Breaking the silence
Blog del Narco, run out of Monterrey, documents drug-related violence nationwide, attracting close to 1,400 unique visitors and 4,000 page views daily, according to the site’s analytics.
“This [blog] is the only way for us to really know what is going on,” said Martha Montoya, a 29-year-old teacher from Saltillo in northeastern Mexico.
Between August 2010 and November 2011 residents in four Mexican cities surveyed (including Saltillo) sent nearly 600,000 of what Microsoft called “narcotweets” in its 2012 research on how people living in armed conflict have turned to microblogging “as a participatory news platform, in lieu of damaged state and media apparatuses”.
The greatest advantage of social media and crisis mapping for fighting crime is the near-anonymity they afford, which in turn increases the number of crimes recorded, according to Patel.
In Monterrey, in southwestern Mexico, the Centro de Integracion Ciudadana (CIC) – a public-private partnership founded in 2004 – crowd-sources crime data from Twitter and Facebook. It has 47,488 Twitter followers and 10,118 Facebook “likes”.
CIC receives thousands of texts, tweets, Facebook posts, emails, calls and drop-ins reporting crimes every day, according to its records. The organization compiles social media reports for the authorities to review and investigate.
Data generated by citizen-to-citizen initiatives can provide the state with “a banquet of new information sources to counter human security threats”, said Felbab-Brown.
In Argentina, NGO Institute for Security and Justice created Insecurity Map, which collects crime details and pinpoints hotspots in Buenos Aires city and province.
Within a week of Insecurity Map’s launch in 2009, citizens reported more than 2,000 crimes to the NGO running the map – including abductions, armed robberies and homicides.
“This kind of information, which can provide more precise data on the time of incidents, the places they occur, the perpetrators and victims, and latent trends and correlations, is critical for preventing and reducing violence,” said Igarapé Institute’s Muggah.
“Big data”, or the “traces of human action picked up by digital devices”, according to the International Peace Institute (IPI) carries an inherent risk of
bias and excludes people without access, cautioned Patel from Harvard Humanitarian Initiative.
In Mexico only one-third of the population has a computer, and as few as 15 percent of the population owns any type of digital device, according to Open Society Foundations (OSF) in 2011.
“It does bias this data towards those with the means and ability to use such technology,” said Patel.
It can also be difficult to verify the truth of data and reported incidents, and sift the truth from the tales, thus requiring triangulation with other types of data sources, such as traditional media or government-generated crime reports.
As people turn to “big data” out of frustration – even desperation – experts caution that data has its limits, as well as dangers.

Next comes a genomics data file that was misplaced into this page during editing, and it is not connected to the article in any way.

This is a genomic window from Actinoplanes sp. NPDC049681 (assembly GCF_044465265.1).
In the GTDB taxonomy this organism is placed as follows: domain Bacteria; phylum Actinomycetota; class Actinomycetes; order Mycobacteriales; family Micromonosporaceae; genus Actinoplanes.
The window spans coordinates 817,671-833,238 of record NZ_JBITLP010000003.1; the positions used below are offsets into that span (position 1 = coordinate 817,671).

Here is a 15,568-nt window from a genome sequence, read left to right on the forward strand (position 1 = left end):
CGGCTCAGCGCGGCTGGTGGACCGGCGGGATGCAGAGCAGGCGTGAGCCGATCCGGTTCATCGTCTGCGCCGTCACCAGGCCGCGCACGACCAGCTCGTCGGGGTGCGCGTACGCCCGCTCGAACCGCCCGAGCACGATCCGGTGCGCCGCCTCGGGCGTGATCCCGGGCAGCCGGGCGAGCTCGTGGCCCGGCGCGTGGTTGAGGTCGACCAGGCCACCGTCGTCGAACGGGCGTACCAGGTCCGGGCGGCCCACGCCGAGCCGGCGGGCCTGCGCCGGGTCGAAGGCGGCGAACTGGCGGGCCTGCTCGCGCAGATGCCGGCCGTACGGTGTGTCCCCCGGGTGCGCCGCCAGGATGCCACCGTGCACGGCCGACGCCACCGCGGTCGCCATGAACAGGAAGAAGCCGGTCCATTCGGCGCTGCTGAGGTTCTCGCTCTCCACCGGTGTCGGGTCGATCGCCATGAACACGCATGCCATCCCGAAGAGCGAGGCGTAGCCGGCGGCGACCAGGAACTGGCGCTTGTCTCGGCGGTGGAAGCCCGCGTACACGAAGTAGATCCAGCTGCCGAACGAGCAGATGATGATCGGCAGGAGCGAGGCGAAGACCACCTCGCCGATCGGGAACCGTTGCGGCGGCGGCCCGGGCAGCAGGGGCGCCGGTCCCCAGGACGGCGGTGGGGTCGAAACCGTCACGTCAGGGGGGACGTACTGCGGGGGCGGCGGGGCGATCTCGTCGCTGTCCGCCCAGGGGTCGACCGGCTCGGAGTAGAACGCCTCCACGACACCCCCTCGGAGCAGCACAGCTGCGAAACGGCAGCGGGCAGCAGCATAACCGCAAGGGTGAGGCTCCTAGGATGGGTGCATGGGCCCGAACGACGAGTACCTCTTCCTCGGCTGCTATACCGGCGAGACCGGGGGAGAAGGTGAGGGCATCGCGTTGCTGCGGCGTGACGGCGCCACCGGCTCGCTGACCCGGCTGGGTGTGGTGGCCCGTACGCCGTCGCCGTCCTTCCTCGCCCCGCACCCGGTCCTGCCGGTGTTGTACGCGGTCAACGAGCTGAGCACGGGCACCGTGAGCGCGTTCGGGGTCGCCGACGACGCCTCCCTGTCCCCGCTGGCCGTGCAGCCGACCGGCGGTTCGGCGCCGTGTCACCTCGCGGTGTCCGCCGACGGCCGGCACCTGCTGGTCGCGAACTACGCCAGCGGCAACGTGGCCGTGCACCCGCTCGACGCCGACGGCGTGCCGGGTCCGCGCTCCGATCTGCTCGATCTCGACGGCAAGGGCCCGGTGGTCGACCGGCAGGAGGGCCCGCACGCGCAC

One concern is criminals accessing user-friendly crime mapping and social media, and potentially endangering the lives of “civic curators”, Patrick Vinck, director of the Program on Vulnerable Populations at the Harvard School of Public Health, told IRIN.
In Mexico, at least four bloggers have been murdered in recent years after criminals traced their identities, according to local news reports. Their bodies were placed in public areas with threats pinned to them, an effort to discourage further citizen reports.
“Criminals themselves have thought to exploit technology,” said Felbab-Brown.
“The internet has not just empowered citizens to exercise their rights, but also enabled and extended the reach of gangs, cartels and organized criminals,” reported Igarapé Institute in a June 2012 study on cyber crime, which found cyber-crime threats are highest in countries with the greatest number of online users, including Argentina, Brazil and Mexico.
The international police body, Interpol, has called cyber-crime one of the fastest growing areas of crime with “more and more criminals… exploiting the speed, convenience and anonymity that modern technologies offer in order to commit a diverse range of criminal activities”, including identity theft, the distribution of child sexual abuse images, internet auction fraud and email scams such as phishing.
No matter what citizen initiatives abound in Latin America, there needs to be “a fundamental redesign of the social contract between the vast segments of society living in poverty and the margins [and the state]” to reduce criminality, said Felbab-Brown.
“There are limits to what can be accomplished” without trust in the state – or its involvement – she concluded.
For additional material on this topic please see:
Making Crime Pay – the Development Role of Gangsters
Mexico’s Drug War
Rehabilitating the War on Drugs: Central America and the Legalisation Debate
Crime, Violence, and Insecurity in Central America
The Geography of Badness